You’re currently studying, what made you decide to go into Physiotherapy?
Oh gosh, how long have I been coming to QSMC? Since 2012 or maybe 2011. At that time I was doing Sports and Exercise Science. I didn’t really have much insight into Physio. But chatting with you guys back in the day, seeing everyone in the clinic and what they do and how it works, really interested me. I started to develop more of an interest in anatomy and how the body works. I’ve been studying at ACU, and am about 2.5 years through now.
Does studying Physiotherapy make you a better athlete?
Oh yeah, 100%. Just understanding how the body works, what causes injuries. You sit there in lecture theaters learning all this stuff and then realise you’ve been slouching the whole time. And as an athlete I’m thinking well this slouching won’t help me in my session this afternoon. So then your analytical brain kicks in and you sit up straight, shoulder back, all that type of stuff. As I’m getting older, the recovery component is also huge.
As a young athlete, did anyone inspire you?
As a kid it was always Ian Thorpe. Always looked up to Thorpey in the pool. Michael Phelps as well. Once I got into Paralympic Sport, it was Matt Cowdrey. We’re good team mates and good mates now.
Is there any advice you would give to your younger self?
I think when I was younger I was always so focused on the next goal or what’s going to happen next and how to do it. I wasn’t enjoying the present and enjoying the moment that was in front of me. So I think advice I would have given myself would have been to take a break and enjoy the moment you’re currently in.
How did you stay motivated to train during Covid?
Well, l won silver at the World Championships in 2019, and that’s the first time I’ve lost in 10 or 11 years for my main event. So I wanted to make sure when the opportunity did come around that I would have that shot at winning again. I was going to do everything possible to get to that wall.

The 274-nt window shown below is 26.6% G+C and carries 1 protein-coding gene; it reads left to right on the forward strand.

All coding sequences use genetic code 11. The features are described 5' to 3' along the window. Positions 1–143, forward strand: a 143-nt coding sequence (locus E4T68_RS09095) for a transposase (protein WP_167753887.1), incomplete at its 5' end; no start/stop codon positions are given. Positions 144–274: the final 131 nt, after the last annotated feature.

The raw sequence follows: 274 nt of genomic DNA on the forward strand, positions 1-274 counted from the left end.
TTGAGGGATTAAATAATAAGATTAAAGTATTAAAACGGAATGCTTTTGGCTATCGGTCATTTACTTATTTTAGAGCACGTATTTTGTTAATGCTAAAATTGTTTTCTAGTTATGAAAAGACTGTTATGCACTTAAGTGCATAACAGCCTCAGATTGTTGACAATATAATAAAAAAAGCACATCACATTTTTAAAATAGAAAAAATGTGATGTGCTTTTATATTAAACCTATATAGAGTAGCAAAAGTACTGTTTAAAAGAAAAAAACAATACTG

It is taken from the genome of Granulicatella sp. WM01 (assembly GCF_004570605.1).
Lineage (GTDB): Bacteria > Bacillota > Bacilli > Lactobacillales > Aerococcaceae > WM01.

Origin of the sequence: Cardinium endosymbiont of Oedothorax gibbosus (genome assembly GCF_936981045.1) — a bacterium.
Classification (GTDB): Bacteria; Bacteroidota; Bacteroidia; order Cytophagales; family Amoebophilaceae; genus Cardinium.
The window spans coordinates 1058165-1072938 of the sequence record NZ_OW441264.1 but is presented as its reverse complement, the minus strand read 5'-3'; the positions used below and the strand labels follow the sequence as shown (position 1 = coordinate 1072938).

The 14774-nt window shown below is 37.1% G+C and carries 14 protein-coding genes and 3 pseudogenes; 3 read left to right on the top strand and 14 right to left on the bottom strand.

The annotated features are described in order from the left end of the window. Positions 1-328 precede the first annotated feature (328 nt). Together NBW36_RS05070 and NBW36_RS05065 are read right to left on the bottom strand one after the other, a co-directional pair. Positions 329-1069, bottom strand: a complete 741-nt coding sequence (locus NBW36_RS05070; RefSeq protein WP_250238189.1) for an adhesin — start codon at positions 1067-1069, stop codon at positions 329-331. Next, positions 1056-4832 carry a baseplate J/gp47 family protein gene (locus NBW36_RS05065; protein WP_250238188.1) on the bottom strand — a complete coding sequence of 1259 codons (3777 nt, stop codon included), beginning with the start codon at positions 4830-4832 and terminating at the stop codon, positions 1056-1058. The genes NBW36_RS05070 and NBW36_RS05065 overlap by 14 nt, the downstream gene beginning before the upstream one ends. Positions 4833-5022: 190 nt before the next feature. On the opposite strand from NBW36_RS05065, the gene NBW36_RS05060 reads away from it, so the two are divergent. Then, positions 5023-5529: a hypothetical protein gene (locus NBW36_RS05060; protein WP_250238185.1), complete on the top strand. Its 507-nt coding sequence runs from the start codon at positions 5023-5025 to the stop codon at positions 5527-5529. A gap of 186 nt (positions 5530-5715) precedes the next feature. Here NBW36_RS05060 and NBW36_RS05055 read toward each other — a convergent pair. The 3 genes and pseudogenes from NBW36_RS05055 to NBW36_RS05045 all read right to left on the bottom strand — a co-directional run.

Are you feeling confident going into this year’s Paralympics?
Yeah! I’m feeling confident and feeling good. I think now it’s just a matter of making sure that I believe in myself that I’ve done the work to win it again. I am going in defending my gold medals in the 400m Freestyle. One in London, and one in Rio. So I am aiming to defend my title.
What are you looking forward to the most at this year’s Games?
Just being able to race again and represent Australia. To spend every year doing it, and then having a year off, it’s like ‘what happened that year?!’ So I’m super grateful to have the opportunity to get up and swim for Australia again.
Have you got another Paralympic Games in you after this one?
That’s the plan. It just all really depends on how the body goes holding on together. But hopefully I can qualify for the Commonwealth Games next year and we will see what happens after that. Paris is definitely a dream and I think 5 is a good number to finish on. But I also don’t want to go there and come away with nothing.
If you could play any other sport, what would it be?
Oh, there really are so many. I would love to be able to surf. You know I love the ocean and I love body surfing. If I could surf I would be happy as Larry.